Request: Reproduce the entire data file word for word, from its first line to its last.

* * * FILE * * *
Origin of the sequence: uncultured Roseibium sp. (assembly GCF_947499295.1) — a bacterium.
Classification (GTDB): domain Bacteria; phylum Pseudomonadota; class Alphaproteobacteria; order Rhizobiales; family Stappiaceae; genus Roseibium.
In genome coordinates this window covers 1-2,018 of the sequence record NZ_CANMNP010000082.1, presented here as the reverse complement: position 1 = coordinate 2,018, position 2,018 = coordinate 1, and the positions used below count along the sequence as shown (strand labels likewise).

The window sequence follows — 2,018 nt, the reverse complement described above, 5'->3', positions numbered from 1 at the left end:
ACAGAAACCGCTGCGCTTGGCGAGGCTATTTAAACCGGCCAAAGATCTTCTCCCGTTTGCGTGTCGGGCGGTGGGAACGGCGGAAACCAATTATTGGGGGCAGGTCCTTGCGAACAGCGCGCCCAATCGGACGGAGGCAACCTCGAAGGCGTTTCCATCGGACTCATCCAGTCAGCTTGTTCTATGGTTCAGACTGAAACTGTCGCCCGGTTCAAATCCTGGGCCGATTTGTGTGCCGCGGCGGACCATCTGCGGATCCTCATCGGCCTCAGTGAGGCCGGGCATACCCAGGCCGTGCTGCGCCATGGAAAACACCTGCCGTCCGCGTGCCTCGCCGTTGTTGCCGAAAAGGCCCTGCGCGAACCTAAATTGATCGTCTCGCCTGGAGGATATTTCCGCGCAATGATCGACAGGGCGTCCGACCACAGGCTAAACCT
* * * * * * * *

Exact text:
Origin of the sequence: uncultured Roseibium sp. (assembly GCF_947499295.1) — a bacterium.
Classification (GTDB): domain Bacteria; phylum Pseudomonadota; class Alphaproteobacteria; order Rhizobiales; family Stappiaceae; genus Roseibium.
In genome coordinates this window covers 1-2,018 of the sequence record NZ_CANMNP010000082.1, presented here as the reverse complement: position 1 = coordinate 2,018, position 2,018 = coordinate 1, and the positions used below count along the sequence as shown (strand labels likewise).

The window sequence follows — 2,018 nt, the reverse complement described above, 5'->3', positions numbered from 1 at the left end:
ACAGAAACCGCTGCGCTTGGCGAGGCTATTTAAACCGGCCAAAGATCTTCTCCCGTTTGCGTGTCGGGCGGTGGGAACGGCGGAAACCAATTATTGGGGGCAGGTCCTTGCGAACAGCGCGCCCAATCGGACGGAGGCAACCTCGAAGGCGTTTCCATCGGACTCATCCAGTCAGCTTGTTCTATGGTTCAGACTGAAACTGTCGCCCGGTTCAAATCCTGGGCCGATTTGTGTGCCGCGGCGGACCATCTGCGGATCCTCATCGGCCTCAGTGAGGCCGGGCATACCCAGGCCGTGCTGCGCCATGGAAAACACCTGCCGTCCGCGTGCCTCGCCGTTGTTGCCGAAAAGGCCCTGCGCGAACCTAAATTGATCGTCTCGCCTGGAGGATATTTCCGCGCAATGATCGACAGGGCGTCCGACCACAGGCTAAACCT